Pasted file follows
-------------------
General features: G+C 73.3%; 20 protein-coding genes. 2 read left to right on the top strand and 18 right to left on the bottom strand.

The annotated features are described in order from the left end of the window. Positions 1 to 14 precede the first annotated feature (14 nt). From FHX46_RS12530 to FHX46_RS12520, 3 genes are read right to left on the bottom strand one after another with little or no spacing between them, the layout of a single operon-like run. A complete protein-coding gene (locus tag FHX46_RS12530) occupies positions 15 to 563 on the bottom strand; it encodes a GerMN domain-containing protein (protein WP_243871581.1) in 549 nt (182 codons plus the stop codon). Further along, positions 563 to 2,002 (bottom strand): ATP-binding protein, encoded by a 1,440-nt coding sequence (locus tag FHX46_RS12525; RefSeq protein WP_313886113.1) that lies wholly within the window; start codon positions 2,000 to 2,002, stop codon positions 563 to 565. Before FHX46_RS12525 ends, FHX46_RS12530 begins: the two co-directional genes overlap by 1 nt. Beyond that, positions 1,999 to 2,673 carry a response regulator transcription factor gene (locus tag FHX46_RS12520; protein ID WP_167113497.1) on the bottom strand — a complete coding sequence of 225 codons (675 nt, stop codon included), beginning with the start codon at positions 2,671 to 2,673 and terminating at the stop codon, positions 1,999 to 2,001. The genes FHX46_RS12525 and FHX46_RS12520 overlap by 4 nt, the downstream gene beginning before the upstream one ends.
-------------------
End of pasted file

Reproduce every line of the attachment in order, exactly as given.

General features: G+C 73.3%; 20 protein-coding genes. 2 read left to right on the top strand and 18 right to left on the bottom strand.

The annotated features are described in order from the left end of the window. Positions 1 to 14 precede the first annotated feature (14 nt). From FHX46_RS12530 to FHX46_RS12520, 3 genes are read right to left on the bottom strand one after another with little or no spacing between them, the layout of a single operon-like run. A complete protein-coding gene (locus tag FHX46_RS12530) occupies positions 15 to 563 on the bottom strand; it encodes a GerMN domain-containing protein (protein WP_243871581.1) in 549 nt (182 codons plus the stop codon). Further along, positions 563 to 2,002 (bottom strand): ATP-binding protein, encoded by a 1,440-nt coding sequence (locus tag FHX46_RS12525; RefSeq protein WP_313886113.1) that lies wholly within the window; start codon positions 2,000 to 2,002, stop codon positions 563 to 565. Before FHX46_RS12525 ends, FHX46_RS12530 begins: the two co-directional genes overlap by 1 nt. Beyond that, positions 1,999 to 2,673 carry a response regulator transcription factor gene (locus tag FHX46_RS12520; protein ID WP_167113497.1) on the bottom strand — a complete coding sequence of 225 codons (675 nt, stop codon included), beginning with the start codon at positions 2,671 to 2,673 and terminating at the stop codon, positions 1,999 to 2,001. The genes FHX46_RS12525 and FHX46_RS12520 overlap by 4 nt, the downstream gene beginning before the upstream one ends.